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Puma uses his vomeronasal organ on the roof of mouth to pick up smells better

Halfpenny told me another great story from the Boulder era. “I got a phone call from a woman who said she watched a cougar kill a deer from her window. It was three in afternoon went I got there. I found that deer and chained it to a tree. Then I did a necropsy on it and saw it was pregnant. I walked one hundred steps off the carcass and sat down. Pretty soon that cougar returns. He’s knows I’m there, and begins trying to pull that deer away to a hidden spot. And he’s pulling for all he’s worth, but that deer is chained to the tree. The cougar looks like ‘What! I don’t understand this. I just killed the thing, and I can’t move it!’

“I watched that cat way into the night, filmed and photographed her. After dark, in came mature kittens. Our crew took turns watching from Friday 3pm to Monday 3pm. Over that time we had foxes, coyotes, domestic dogs and the cougar. It was as if all these animals were waiting on the edges to come in. There were multiple cycles of this.”

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Cougar caught on camera

Most of us will never see a cougar in our lifetime, even if they are living right around us. I intend to write more about cougars with the hope that people will know them and feel the urge to protect them.

 

Cougars, Thieves, Politics

Personally: After a several month hiatus healing from a surgery, I finally went out to check my trail camera. I walked a mile or more from a road, through heavy terrain, then dropped down into a hidden gorge where an ephemeral lake sits in an open meadow surrounded by thick forest. My camera was in the forest, in thick brush, focused on one tree. I choose this tree because, since its a large douglas fir, cougars have repeatedly made scrapes under it. Male cougars like to choose these kinds of trees with little snow underneath in the winter to mark their territory and scent for a mate. A scrape is just where the cougar pushed the dirt into a pile with his back legs, then sprayed a scent mark.

Cougar

Cougars have a vomeronasal organ on the roof of their mouths. This cougar is opening is mouth to uptake the scent of a scrape into that organ. Your house cat will do the same thing.

I’m telling you all this to illuminate that there is NO way a casual hiker (and no one hikes here in the winter) would ever come across my camera. So again, the trail camera was attached to a fallen log about 10′ from a tree, within a thick grove of trees that sat near a 500′ cliff in a very remote location. The camera also was chained and locked to the log.

But when I arrived, the camera was gone. Obviously stolen. I considered it for a moment and my conclusion is this: Cougar hunters have been out in force this year. The only person who would know where to look for a cougar scrape, or care, would be a hunter. Most probably he was either out scouting with his dogs and the dogs came upon the scrapes under the tree; or the dogs were actually chasing a cougar, which got away down the cliff edges, but the dogs found the tree. Upon seeing the camera, I can’t imagine this man would have a tool with him to cut through a thick bicycle chain, so he had to return later with the tool to steal my camera. Either he stole it just because he wanted it, or he thought it belonged to another hunter getting an ‘unfair’ advantage to see if a cougar was regularly returning to scent the area. I could see recent scrapes there. Maybe he even killed the cougar up that tree, and since all the snow had melted, and its been months since I’ve been to the camera, there were no fresh tracks.Cougar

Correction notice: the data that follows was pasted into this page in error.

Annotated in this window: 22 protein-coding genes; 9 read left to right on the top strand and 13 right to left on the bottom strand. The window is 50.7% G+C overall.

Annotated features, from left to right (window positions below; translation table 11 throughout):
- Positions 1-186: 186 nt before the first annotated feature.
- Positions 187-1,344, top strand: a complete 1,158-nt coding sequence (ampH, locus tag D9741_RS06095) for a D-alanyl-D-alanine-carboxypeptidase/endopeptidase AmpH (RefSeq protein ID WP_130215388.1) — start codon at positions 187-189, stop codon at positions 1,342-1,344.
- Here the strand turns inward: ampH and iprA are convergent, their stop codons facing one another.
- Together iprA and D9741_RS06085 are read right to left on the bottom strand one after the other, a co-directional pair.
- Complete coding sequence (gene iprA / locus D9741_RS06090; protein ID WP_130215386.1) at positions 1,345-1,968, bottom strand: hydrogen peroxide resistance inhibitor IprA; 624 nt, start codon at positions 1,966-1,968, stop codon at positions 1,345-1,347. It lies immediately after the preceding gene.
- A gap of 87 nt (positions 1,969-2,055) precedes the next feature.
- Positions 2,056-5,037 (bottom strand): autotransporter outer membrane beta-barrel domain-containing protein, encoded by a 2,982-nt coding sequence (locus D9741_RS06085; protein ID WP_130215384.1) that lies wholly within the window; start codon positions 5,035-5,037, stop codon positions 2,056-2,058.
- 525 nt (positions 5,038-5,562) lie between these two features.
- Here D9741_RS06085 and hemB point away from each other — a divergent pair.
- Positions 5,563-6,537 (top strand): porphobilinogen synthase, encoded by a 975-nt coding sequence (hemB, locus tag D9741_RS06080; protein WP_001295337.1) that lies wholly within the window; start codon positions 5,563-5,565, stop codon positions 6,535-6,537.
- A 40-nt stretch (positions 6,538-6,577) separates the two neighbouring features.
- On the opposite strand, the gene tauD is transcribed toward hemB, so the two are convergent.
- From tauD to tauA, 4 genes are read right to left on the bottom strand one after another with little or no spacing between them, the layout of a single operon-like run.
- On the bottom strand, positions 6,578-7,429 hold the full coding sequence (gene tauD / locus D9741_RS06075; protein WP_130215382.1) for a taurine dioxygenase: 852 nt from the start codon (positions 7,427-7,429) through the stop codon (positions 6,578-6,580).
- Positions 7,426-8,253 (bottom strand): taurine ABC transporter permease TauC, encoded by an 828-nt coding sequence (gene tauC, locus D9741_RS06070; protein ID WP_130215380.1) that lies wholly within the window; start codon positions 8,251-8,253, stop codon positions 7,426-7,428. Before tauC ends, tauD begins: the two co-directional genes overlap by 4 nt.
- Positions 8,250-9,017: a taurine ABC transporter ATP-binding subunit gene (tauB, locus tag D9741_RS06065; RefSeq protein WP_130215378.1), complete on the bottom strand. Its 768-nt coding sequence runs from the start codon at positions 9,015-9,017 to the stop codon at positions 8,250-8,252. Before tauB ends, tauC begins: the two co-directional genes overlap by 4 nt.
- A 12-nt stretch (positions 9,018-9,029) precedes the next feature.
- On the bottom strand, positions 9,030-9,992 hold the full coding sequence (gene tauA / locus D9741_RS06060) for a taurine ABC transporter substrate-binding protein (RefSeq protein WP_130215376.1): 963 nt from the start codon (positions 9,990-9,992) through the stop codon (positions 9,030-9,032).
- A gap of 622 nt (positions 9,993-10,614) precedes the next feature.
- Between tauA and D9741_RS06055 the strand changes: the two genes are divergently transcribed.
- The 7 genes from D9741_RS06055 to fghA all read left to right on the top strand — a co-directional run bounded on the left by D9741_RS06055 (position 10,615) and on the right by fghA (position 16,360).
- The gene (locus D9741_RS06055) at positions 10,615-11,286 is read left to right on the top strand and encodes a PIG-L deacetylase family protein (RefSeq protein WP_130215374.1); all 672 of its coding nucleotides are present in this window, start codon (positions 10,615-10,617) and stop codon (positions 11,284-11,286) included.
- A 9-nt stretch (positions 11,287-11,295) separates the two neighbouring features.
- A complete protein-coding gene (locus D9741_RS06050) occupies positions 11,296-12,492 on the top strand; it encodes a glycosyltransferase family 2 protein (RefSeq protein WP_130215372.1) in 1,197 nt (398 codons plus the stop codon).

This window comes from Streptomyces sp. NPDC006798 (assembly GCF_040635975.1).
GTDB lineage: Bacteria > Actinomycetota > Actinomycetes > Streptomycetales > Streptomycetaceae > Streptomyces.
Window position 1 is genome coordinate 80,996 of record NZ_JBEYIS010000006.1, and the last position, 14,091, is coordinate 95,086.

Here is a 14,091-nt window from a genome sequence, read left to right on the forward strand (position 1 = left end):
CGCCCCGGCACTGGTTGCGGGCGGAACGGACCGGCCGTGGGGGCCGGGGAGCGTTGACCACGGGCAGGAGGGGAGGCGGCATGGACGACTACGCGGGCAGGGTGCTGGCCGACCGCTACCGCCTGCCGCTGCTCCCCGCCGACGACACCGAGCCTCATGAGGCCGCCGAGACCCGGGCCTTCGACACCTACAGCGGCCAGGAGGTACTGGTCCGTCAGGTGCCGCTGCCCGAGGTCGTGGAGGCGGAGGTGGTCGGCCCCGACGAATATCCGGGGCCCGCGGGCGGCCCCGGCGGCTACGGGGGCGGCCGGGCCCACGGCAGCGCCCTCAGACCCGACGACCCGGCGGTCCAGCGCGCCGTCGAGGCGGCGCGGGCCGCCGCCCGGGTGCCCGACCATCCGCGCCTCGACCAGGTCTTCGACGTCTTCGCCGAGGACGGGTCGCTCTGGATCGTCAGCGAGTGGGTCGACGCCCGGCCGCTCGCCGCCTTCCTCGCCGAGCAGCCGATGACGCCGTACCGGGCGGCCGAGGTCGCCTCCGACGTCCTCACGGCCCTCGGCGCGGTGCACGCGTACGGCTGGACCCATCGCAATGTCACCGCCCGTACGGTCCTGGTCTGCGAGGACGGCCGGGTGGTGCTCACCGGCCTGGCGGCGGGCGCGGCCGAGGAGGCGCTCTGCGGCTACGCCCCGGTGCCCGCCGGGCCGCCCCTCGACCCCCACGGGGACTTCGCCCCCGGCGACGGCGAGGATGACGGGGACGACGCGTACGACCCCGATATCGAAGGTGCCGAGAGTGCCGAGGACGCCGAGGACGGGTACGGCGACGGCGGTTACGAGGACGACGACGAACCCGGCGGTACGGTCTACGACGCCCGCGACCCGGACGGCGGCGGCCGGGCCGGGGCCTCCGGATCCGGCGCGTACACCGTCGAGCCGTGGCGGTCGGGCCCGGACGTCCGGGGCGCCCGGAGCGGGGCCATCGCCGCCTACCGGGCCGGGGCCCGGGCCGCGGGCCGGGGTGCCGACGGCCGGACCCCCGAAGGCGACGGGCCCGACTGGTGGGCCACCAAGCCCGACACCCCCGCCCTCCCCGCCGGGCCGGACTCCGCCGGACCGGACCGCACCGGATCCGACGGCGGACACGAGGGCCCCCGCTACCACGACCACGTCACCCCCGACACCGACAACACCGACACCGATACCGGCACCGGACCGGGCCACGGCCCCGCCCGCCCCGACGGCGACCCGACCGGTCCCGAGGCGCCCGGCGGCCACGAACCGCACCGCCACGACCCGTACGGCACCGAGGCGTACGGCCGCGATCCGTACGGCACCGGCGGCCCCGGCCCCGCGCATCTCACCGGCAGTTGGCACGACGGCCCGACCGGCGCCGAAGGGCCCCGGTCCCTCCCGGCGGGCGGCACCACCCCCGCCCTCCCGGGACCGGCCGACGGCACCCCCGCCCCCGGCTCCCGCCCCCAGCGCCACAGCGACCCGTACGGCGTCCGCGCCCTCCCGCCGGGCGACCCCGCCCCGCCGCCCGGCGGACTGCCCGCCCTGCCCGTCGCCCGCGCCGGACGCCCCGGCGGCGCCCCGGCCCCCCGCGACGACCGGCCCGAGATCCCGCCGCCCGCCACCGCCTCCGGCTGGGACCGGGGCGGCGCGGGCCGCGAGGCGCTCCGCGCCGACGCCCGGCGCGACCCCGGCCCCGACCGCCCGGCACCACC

More than angry, I’m disappointed at the ethics of this crowd. I personally do not consider cougar hunting ethical, and this kind of behavior might just go along with the mentality of shooting an animal that’s been followed then treed by your dogs.

Politically: There are some even nastier things going on in Wyoming that I hope will not come to fruition. Wyoming HB0012 has been filed to allow trapping and snaring of mountain lions  –  Introduced by Jim Allen (outfitter), Hans Hunt, Eli Bebout, and Larry Hicks. The bill may be brought before committee as early as February 8, 2016. As of now, mountain lions are hunted only with dogs in Wyoming, but this bill, if passed, would allow the use of snares and traps. This would mean indiscriminate catches, such as females, females with cubs, and cubs. Houndsmen who hunt are interested in killing large males, and in general do not kill females, especially ones with cubs. Wyoming Untrapped is asking people to contact their representative to protest this bill. On their website there is a list of ‘talking points’ as to why this would be very bad for cougars, as well as for our state. This takes our state backward into the 19th century, instead of using the best predator science for management in the 21st century.

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Kittens could be indiscriminately trapped

Cougar Talk: In 2006 a cougar hunter’s dogs running after a cougar came upon a pack of wolves that had killed an elk and were feeding upon it. The pups were eating the elk while babysitter wolves were standing guard. When the pack of dogs charged in, the wolves were simply defending their kill and so one of the dogs was killed while the others ran back down to their owner.

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I had heard about this incident, and finally looked it up in the local paper. January 2006 was when it happened. Cougar hunting season goes from September through March, but in general it begins when the snow is thick, because its easy to find cougar tracks.

For years I never saw cougar hunters, yet in the last few years there’s been more and more each year coming back to hunt here. After the $3500 dog was killed the houndsmen stayed away. So what’s changed? We have two wolf packs here and they roam the valley and the surrounding hills. Why have the hunters gotten bolder? Do they just no longer care? Do they figure they’ll shoot if they see a wolf (wolves are back on the endangered list in Wyoming and even if there was a hunt, the season would be over December 31). One man who doesn’t hunt cougars, just ungulates, told me he thought they are not bringing their expensive dogs. I don’t know if that’s true, but I am sure curious why they are back without a care in the world for their dogs.

Cougar

Cougar caught on my trail cam